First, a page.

“Sanctifying one’s work is no fantastic dream, but the mission of every Christian — yours and mine.”

“Work is part and parcel of man’s life on earth. It involves effort, weariness, exhaustion: signs of the suffering and struggle which accompany human existence and which point to the reality of sin and the need for redemption. But in itself work is not a penalty or a curse or a punishment: those who speak of it that way have not understood sacred Scripture properly.

It is time for us Christians to shout from the rooftops that work is a gift from God and that it makes no sense to classify men differently, according to their occupation, as if some jobs were nobler than others. Work, all work, bears witness to the dignity of man, to his dominion over creation. It is an opportunity to develop one’s personality. It is a bond of union with others, the way to support one’s family, a means of aiding in the improvement of the society in which we live and in the progress of all humanity.

For a Christian these horizons extend and grow wider. For work is a participation in the creative work of God. When he created man and blessed him, he said: “Be fruitful, multiply, fill the earth, and conquer it. Be masters of the fish of the sea, the birds of heaven and all living animals on the earth.” And, moreover, since Christ took it into his hands, work has become for us a redeemed and redemptive reality. Not only is it the background of man’s life, it is a means and path of holiness. It is something to be sanctified and something which sanctifies.”

“Work is born of love; it is a manifestation of love and is directed toward love. We see the hand of God, not only in the wonders of nature, but also in our experience of work and effort. Work thus becomes prayer and thanksgiving, because we know we are placed on earth by God, that we are loved by him and made heirs to his promises. We have been rightly told, “In eating, in drinking, in all that you do, do everything for God’s glory.”

“And so, as the motto of your work, I can give you this one: If you want to be useful, serve. For, in the first place, in order to do things properly, you must know how to do them. I cannot see the integrity of a person who does not strive to attain professional skills and to carry out properly the task entrusted to his care. It’s not enough to want to do good; we must know how to do it. And, if our desire is real, it will show itself in the effort we make to use the right methods, finishing things well, achieving human perfection.”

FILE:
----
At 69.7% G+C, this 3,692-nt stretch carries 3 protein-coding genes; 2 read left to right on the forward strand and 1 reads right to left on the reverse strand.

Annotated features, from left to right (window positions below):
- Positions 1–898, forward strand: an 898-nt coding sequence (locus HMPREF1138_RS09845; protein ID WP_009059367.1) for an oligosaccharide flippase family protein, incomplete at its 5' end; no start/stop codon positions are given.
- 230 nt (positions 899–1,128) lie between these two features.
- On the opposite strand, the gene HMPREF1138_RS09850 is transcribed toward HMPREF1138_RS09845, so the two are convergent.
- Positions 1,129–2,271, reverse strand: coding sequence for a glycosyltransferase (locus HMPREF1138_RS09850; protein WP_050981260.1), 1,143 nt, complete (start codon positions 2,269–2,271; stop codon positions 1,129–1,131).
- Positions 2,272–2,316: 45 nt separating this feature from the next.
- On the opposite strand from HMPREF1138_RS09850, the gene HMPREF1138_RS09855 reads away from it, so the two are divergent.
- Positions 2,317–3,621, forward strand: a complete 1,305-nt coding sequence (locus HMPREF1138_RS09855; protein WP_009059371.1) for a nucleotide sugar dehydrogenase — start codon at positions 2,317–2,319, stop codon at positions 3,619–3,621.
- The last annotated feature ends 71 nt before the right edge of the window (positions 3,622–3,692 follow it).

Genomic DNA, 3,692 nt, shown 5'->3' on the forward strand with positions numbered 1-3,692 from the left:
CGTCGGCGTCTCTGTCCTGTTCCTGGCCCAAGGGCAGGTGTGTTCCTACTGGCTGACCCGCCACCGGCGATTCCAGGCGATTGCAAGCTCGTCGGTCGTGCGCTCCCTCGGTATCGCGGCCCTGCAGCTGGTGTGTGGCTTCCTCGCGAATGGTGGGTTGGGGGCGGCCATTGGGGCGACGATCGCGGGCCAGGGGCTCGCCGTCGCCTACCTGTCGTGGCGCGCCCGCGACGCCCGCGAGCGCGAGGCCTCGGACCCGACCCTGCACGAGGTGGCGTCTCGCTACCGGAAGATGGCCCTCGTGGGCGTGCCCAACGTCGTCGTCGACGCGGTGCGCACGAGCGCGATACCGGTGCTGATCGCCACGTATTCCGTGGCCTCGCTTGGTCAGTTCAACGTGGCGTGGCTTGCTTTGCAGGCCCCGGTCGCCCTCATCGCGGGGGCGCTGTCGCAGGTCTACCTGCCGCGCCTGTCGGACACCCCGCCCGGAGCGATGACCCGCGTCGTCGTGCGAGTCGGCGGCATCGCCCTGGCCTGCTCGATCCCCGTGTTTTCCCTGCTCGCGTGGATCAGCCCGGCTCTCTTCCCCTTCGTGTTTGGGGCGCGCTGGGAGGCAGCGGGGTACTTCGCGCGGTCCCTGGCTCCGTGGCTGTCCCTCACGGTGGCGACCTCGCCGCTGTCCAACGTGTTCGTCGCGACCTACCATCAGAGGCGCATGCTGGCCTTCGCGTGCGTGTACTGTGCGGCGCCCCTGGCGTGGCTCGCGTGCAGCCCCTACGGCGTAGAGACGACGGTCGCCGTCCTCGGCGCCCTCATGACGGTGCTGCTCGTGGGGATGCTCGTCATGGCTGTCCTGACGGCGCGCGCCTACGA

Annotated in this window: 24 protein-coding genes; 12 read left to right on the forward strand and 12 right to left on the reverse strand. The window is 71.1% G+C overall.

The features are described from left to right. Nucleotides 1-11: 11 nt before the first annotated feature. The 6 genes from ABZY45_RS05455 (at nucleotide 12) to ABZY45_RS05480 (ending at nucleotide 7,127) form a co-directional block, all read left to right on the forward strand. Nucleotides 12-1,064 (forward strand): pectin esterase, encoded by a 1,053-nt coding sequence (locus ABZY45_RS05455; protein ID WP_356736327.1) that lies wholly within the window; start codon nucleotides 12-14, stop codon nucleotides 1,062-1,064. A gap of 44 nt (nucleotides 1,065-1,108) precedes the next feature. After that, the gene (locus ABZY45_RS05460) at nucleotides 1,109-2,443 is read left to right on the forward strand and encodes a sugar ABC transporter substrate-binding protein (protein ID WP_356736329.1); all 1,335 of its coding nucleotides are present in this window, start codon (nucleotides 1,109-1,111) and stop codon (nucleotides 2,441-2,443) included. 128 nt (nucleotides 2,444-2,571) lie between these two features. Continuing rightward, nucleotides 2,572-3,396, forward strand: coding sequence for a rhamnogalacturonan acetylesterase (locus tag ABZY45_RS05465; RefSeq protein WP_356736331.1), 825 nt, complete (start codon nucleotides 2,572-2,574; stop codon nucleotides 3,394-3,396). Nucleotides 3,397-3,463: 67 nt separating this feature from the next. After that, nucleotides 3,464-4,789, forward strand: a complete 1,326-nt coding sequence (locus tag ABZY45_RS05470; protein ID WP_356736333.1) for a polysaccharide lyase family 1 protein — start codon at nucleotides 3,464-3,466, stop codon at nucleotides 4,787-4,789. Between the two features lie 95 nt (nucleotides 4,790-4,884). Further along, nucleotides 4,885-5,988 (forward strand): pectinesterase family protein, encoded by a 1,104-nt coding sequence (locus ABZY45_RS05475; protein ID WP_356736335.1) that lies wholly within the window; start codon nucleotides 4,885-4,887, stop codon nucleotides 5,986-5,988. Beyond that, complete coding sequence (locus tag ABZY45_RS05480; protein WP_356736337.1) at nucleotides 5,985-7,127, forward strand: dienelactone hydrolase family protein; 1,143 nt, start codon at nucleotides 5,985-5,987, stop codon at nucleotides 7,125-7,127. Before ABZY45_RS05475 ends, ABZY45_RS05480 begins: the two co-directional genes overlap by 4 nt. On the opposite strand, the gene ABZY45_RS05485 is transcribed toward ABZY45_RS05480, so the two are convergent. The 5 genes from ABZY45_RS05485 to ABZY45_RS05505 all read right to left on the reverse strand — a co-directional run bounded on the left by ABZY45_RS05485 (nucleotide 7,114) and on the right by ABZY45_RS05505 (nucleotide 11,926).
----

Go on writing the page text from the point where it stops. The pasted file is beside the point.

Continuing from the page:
Let us sanctify our work in prayer, making it holy. And let us thank each other for the work we do, as all of our work is sacred. We’re never too old to wave and smile or wish someone a blessed day.

Gay Scouts? New Policy, Same Mission

The Boy Scouts of America have officially stated that they will allow openly gay boys to be members of their organization.  This statement brings joy for some and makes others angry.  After 18 years participating in various scouting organizations as both a scout and a leader, I went back to the basics to see if this statement fits with the stated goals of the organization.  In my search, I discovered that being part of a faith tradition was one of the six essential needs of young people that the Boy Scouts of America seek to address.  The organization explains the need for faith traditions in this way:

Young people need faith. There is abundant evidence that children benefit from the moral compass provided by religious tradition. We acknowledge that faith can become an important part of a child’s identity. Each of the major faiths breeds hope, optimism, compassion, and a belief in a better tomorrow. Scouting encourages each young person to begin a spiritual journey through the practice of his or her faith tradition. One of the key tenets of Scouting is “duty to God.” While Scouting does not define religious belief for its members, it has been adopted by and works with youth programs of all major faiths.

In fact, the Boy Scouts of America have many charters by faith organizations who sponsor scouting through their churches or other places of worship.  The Church of Latter Day Saints has the largest number of religiously-affiliated charters, with the Catholic and Baptist churches following closely behind, with the third and fourth largest numbers, respectively. Many of these churches are letting go of their charters because of this recent decision.  One pastor said, “We’re a Bible-believing church, and the Boy Scouts have opted to pursue a different moral path.”

As Catholics, we know that many of our parishes are connected to the Boy Scouts of America.  The boys and young men who participate learn about their faith as well as the other essentials of scouting.  Learning about and practicing faith should not be limited to only kids who identify as straight .  Rather, both those who identify as straight or gay can be faithful to their faith tradition.  I fail to see the Boy Scouts of America following a different “moral path” than the “Bible-believing” church. Continuing to explore the debate, I moved on to the Overview of Boy Scouts of America at the Boy Scouts of America website.  It begins with their mission statement: